The Bisa Aberwa Museum is created to be one of the largest sculptural representations in clay, wood, cement, paintings and photographs of personalities whose sacrifices have shaped African history, both within the continent and the diaspora.
It has about 2,200 artefacts, sculptural pieces and photographs of heroes of the African struggle and the African American Civil Rights Movement as well as other Black personalities in the French, Portuguese and Spanish Caribbean.
Bisa Aberwa Museum houses one of the world’s largest private collections of artefacts, sculpture and audio-visual representations of the African story.
The Bisa Aberwa Museum is the brainchild of Mr Kwaw Ansah, one of Africa’s most respected award-winning filmmakers, founder and first Chief Executive Officer (CEO) of TV Africa Limited, is dedicated to preserving the history of the Black Race, promoting African values and celebrating Pan African heroes.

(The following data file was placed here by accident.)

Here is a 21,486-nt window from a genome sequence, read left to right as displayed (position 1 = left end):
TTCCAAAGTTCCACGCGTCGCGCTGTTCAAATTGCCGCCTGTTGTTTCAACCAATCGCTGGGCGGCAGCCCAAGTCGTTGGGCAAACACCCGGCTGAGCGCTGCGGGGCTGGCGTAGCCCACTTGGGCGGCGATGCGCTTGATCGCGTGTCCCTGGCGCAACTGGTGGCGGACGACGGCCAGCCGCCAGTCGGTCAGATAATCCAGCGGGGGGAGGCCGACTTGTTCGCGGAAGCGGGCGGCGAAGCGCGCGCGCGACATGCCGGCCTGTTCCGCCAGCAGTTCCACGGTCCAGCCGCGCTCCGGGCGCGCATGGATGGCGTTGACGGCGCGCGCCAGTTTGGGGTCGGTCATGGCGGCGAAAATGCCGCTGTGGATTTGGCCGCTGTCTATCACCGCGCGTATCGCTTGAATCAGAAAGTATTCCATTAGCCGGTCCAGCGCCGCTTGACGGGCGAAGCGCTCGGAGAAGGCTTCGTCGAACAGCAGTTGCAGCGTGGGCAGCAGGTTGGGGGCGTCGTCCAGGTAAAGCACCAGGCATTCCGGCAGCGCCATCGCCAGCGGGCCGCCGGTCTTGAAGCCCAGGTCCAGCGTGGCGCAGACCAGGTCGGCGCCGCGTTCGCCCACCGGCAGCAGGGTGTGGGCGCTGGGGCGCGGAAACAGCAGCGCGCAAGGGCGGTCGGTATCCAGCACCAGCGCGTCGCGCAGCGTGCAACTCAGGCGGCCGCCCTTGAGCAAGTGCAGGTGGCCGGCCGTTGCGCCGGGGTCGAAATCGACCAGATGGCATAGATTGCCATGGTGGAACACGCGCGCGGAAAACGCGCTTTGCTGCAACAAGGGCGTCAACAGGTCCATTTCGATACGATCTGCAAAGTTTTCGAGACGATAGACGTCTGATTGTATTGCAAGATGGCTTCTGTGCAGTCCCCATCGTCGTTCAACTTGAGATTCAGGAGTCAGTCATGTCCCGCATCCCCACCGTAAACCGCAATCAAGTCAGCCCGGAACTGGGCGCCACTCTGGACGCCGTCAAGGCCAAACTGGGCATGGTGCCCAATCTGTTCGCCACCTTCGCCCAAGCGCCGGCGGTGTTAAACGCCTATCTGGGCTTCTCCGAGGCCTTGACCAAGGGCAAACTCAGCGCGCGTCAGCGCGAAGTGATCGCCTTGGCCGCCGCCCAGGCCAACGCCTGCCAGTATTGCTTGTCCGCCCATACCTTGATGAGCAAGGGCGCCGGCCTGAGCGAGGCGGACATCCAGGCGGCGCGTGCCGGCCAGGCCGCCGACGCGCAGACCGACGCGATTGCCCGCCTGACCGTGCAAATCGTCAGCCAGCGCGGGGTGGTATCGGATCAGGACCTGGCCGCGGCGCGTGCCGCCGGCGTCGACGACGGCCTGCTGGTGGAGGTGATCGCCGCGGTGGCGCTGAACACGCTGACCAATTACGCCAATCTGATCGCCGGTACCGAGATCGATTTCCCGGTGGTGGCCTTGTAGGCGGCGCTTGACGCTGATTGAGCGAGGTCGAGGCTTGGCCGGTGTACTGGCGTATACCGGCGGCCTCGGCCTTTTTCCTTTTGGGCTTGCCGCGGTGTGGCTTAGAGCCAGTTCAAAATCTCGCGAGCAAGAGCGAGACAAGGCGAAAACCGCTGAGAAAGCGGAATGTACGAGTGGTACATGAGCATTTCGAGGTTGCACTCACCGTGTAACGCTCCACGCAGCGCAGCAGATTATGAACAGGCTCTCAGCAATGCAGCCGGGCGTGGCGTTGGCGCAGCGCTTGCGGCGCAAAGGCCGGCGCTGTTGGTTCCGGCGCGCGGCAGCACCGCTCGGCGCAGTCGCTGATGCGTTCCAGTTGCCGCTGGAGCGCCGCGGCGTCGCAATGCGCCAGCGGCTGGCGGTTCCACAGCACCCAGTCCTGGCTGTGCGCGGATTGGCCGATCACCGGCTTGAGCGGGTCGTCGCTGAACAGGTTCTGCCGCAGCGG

The specimens on display are about personalities whose sacrifices have helped shape African history, both within the continent and the diaspora.
They capture events within the slave dungeons in Africa, the toils of the Africans on the slave plantations and highlights of the Civil Rights Movement culminating in the election of the first African American as President of the United States of America.
The museum also contains documented stories of distinguished personalities such as Dr Esther Ocloo, Paa Grant, Nana Kobina Nketsia IV, A.S. Blay and Dr Kwame Nkrumah.
Bisa Aberwa Museum was formally inaugurated by the First Lady Rebecca Akuffo at a ceremony attended by government officials and traditional rulers on July 28, 2019.
The Museum is a product of collections started about 40 years ago with the main purpose of allowing generations of Ghanaian to know more about the past so that they could make informed decisions.
Bisa Aberwa is located at Nkontompo, a suburb of Sekondi/Takoradi in the Western Region near the Effie Nkwanta Hospital.